GOOGLE has unveiled plans to split its stock in a move that will consolidate control into the hands of the company's founders.
Larry Page and Sergey Brin will retain a controlling interest in Google after they revealed a strategy that will see the firm introduce a new class of non-voting stock and grant the two men 10 votes for every one share they own in the company.
Under the 'two-for-one' split, each current shareholder will get an additional non-voting share for each share of Google stock he or she holds. That means the company can issue new shares without worrying about a reduction in control.
Google already had 'class A' stock with limited voting rights, a holdover from the original flotation of the company in 2004, and the new 'class C' will have none at all.
"This proposal will only have an effect on governance in the very long term," said Mr Brin, who is chief executive of the company. "We are honoured that so many of you have put your trust in us."
The plans for a stock split were revealed as Google brought out strong first-quarter results.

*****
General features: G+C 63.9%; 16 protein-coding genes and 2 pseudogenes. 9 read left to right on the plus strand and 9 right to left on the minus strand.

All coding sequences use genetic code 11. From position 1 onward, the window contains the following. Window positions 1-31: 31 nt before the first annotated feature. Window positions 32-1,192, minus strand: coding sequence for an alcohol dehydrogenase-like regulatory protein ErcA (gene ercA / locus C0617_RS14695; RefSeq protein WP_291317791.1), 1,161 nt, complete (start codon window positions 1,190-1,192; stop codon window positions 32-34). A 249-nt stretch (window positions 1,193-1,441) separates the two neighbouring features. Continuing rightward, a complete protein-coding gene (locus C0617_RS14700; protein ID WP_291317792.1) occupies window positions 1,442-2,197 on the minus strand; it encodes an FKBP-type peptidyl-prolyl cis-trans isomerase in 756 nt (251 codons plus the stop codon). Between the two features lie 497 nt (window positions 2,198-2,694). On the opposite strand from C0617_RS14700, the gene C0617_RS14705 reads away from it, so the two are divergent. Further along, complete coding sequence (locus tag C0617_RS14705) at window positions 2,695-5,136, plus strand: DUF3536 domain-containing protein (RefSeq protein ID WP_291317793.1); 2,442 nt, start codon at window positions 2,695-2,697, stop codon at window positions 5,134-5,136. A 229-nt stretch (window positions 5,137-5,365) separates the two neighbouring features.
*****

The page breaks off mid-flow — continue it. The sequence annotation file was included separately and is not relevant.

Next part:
Pre-tax profits surged by more than 47pc to $3.5bn (€2.7bn) on revenue that climbed by nearly a quarter to $10.6m.
Shares in the company fell to their lowest level since January, however, as Google's advertising rates, or "cost per click", declined for the second quarter in a row and some investors expressed concern about the stock-split plans.
Cost per click fell 6pc quarter on quarter -- but 12pc year on year. It is considered a key metric for Google, which derives some 96pc of its revenue from advertising. The fall in ad rates follows an 8pc decline in the fourth quarter of 2011.
The company said advertising on mobile devices had not been "monetised" as greatly as desktop advertising, but they remained confident that could be done.
"Mobile is increasingly an area of concern. Google has roughly 90pc share of mobile search, but this revenue must be shared with handset manufacturers and carriers," said Clayton Moran, an analyst at Benchmark Capital.
By mid-afternoon in New York, Google was trading off 3pc at $631.23.